"Perimeter people feeding off the host"? You are aware that there is only ONE electrical distribution plant in the Yukon apart from Old Crow which is a self-contained electrical network island. Generation being made at the Whitehorse hydro/generator plant, the Aishihik facility and the Mayo dam site. So there is no perimeter, we are all plugged into the same system paying the same rates, unless we are a mining company with a negotiated rate based on the capital costs we may have ponied up first. But please share your views about how we "Perimeter people" are receiving some kind of reduced rate deal.

Up 12 Down 5

Geoff on Jan 11, 2019 at 5:30 am

You perimeter people who have been feeding off the host for years at a reduced rate should be a little extra grateful for service received.
We can all give thanks and realize it's not too bad here for power restoration as compared to some places where it takes days to get back on the grid. Let's keep in mind these people get paid pretty good and receive a northern differential but frigid cold is still just that and pretty miserable to work in.

Up 20 Down 8

Karl on Jan 9, 2019 at 9:29 pm

The fact that a row of "temporary" CAT diesel gensets showed up in Yukon Energy's yard this year to power the majority of the Yukon suggests that there was some seriously bad planning at multiple levels.

Up 3 Down 21

Coincidence on Jan 9, 2019 at 3:58 pm

@Jonathan Colby - actually, yes I did read that. At the same time, I plugged in my car and the end popped off the cord because too much power was going to it. The power line could have been faulty (as was my plug to my car) and have too much power going to it and it snapped in the cold.

Up 19 Down 1

Dan Huntsman on Jan 9, 2019 at 1:58 pm

So 77% of recent demand is produced from hydroelectric and remaining 23% oil and gas. And the demand could be higher.

There is an abundance of information and many potential ways to increase production but it seems like it's always in the future when we need it now.

Up 62 Down 6

Groucho d'North on Jan 9, 2019 at 12:23 pm

As a home-owner afttected by the recent power interuption, I wish to extend my thanks to the many Atco staff who got out of their warm beds in the wee hours to go work outdoors in the dark sub thirty-something weather using trucks with frozen hydraulic systems, cold tools and brittle parts that break and add to risk and injury. Thank you for your service and making sure my house and its plumbing did not freeze. I hope you guys get paid better than the suits who want to raise our rates.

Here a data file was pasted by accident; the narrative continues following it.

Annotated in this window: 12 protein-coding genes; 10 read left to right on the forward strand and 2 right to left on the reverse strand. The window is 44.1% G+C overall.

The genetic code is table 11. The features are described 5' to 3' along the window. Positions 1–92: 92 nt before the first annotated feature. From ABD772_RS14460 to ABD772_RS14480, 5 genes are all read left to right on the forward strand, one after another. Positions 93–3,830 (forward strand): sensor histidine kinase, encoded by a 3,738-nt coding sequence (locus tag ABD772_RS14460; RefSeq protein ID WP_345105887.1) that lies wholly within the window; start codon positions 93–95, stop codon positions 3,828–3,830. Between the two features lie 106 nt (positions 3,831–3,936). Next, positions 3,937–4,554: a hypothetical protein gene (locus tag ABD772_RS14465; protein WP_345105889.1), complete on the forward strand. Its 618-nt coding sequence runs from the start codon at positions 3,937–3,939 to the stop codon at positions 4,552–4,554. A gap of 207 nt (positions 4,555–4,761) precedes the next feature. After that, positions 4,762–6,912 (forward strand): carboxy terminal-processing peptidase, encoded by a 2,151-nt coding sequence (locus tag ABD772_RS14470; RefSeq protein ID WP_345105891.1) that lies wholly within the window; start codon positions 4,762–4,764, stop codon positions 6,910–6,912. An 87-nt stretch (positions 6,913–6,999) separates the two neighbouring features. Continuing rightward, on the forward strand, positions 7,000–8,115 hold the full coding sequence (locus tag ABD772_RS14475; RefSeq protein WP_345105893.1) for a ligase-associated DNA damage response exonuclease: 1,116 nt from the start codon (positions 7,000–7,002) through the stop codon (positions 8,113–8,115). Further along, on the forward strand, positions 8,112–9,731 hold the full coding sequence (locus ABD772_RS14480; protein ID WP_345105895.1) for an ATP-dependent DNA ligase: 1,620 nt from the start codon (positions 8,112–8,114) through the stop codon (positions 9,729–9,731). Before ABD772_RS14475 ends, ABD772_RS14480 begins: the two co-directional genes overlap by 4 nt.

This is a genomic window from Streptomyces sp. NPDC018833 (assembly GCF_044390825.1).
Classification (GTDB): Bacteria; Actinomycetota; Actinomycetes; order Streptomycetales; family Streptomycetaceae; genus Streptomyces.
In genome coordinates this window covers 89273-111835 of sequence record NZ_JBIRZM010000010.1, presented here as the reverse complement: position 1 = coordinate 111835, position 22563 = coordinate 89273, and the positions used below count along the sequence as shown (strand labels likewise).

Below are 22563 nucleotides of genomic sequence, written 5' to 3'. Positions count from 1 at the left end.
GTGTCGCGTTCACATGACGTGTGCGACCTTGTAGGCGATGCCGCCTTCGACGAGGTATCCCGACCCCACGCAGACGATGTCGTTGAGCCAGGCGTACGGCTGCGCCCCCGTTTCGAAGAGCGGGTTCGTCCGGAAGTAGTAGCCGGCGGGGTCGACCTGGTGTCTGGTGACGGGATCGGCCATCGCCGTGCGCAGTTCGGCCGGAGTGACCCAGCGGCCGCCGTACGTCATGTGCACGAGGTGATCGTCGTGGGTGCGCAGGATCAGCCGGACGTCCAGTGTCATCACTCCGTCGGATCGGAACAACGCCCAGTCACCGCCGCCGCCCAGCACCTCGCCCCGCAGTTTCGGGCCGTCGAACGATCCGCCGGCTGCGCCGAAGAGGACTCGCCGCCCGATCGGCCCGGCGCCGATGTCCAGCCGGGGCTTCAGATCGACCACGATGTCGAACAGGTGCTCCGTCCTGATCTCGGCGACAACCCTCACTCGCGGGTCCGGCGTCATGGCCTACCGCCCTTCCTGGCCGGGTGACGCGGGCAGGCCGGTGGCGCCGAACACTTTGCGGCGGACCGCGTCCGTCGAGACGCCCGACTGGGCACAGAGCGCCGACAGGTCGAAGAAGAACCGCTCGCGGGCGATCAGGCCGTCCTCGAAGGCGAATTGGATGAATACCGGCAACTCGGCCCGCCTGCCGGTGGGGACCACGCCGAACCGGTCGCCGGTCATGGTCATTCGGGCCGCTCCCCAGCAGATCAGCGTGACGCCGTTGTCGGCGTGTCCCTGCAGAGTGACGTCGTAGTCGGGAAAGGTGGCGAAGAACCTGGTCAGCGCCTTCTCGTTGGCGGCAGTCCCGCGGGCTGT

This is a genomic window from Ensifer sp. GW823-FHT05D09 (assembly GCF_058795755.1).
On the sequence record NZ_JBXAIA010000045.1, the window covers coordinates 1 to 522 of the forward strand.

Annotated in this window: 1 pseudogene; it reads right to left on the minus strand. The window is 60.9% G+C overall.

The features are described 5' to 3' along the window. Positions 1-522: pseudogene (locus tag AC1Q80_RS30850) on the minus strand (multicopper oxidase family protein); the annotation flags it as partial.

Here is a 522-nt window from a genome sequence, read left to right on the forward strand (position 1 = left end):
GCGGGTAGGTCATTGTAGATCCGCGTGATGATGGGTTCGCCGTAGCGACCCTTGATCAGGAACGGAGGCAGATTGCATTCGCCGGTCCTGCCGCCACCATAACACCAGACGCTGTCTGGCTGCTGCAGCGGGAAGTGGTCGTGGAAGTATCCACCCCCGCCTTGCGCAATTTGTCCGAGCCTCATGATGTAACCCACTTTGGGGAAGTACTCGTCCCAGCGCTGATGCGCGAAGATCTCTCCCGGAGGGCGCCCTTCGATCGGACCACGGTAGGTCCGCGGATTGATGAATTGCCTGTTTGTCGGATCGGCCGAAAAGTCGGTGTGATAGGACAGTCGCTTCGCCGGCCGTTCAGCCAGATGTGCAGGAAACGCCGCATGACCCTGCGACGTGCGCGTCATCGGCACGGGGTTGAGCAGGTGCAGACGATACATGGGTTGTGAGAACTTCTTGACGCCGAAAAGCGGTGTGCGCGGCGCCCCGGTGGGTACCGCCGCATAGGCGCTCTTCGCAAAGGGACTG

Up 5 Down 27

B monahan on Jan 9, 2019 at 8:02 am

Infrared heaters use the same power as a single lightbulb. If more people used them to heat their place there would be less power consumption.

Up 6 Down 5

drum on Jan 8, 2019 at 9:07 pm

I am a Mayo Road resident and power was out from 2:30 am to 11:15 am this morning (Tuesday).

Up 2 Down 35

drum on Jan 8, 2019 at 9:01 pm

We were without power for eight and a half hours and it was minus 42. We do not have wood heat because of Asthma concerns and advice from a doctor. If they do not know why it happened was it sabotage??

Up 13 Down 26

Hugh Mungus on Jan 8, 2019 at 7:10 pm

Both Yukon Energy and Yukon Electronic totally missed the boat in terms of planning. Electric heated houses are better for the environment as long as the electricity isn’t generated by diesel or LNG. This isn’t a new concept yet both outfits have essentially stood still in terms of capacity, if fact it could be argued that they gone on the complete irresponsible direction of adding an LNG plant versus going with wind, solar, hydro or even micronuclear.

Up 26 Down 19

drew on Jan 8, 2019 at 5:25 pm

Good old Yukon Electric, paying 1st world rates for a 3rd world infrastructure.

Up 20 Down 7

Jonathan Colby on Jan 8, 2019 at 4:47 pm

Coincidence, did you even read the story? There was a broken line. Broken for reasons unknown. So was it a coincidence? Yes. My goodness.

Up 64 Down 30

Coincidence on Jan 8, 2019 at 4:06 pm

Power goes out on the first day of major coldness in Whitehorse on the grid that has all of the newest, electric powered only houses built in the last few summers (Whistlebend)....coincidence??

They should build more infrastructure with all the extra money they gouge from us each year and quit blaming the consumer for "using too much". If I pay for it, I think I should be able to use it.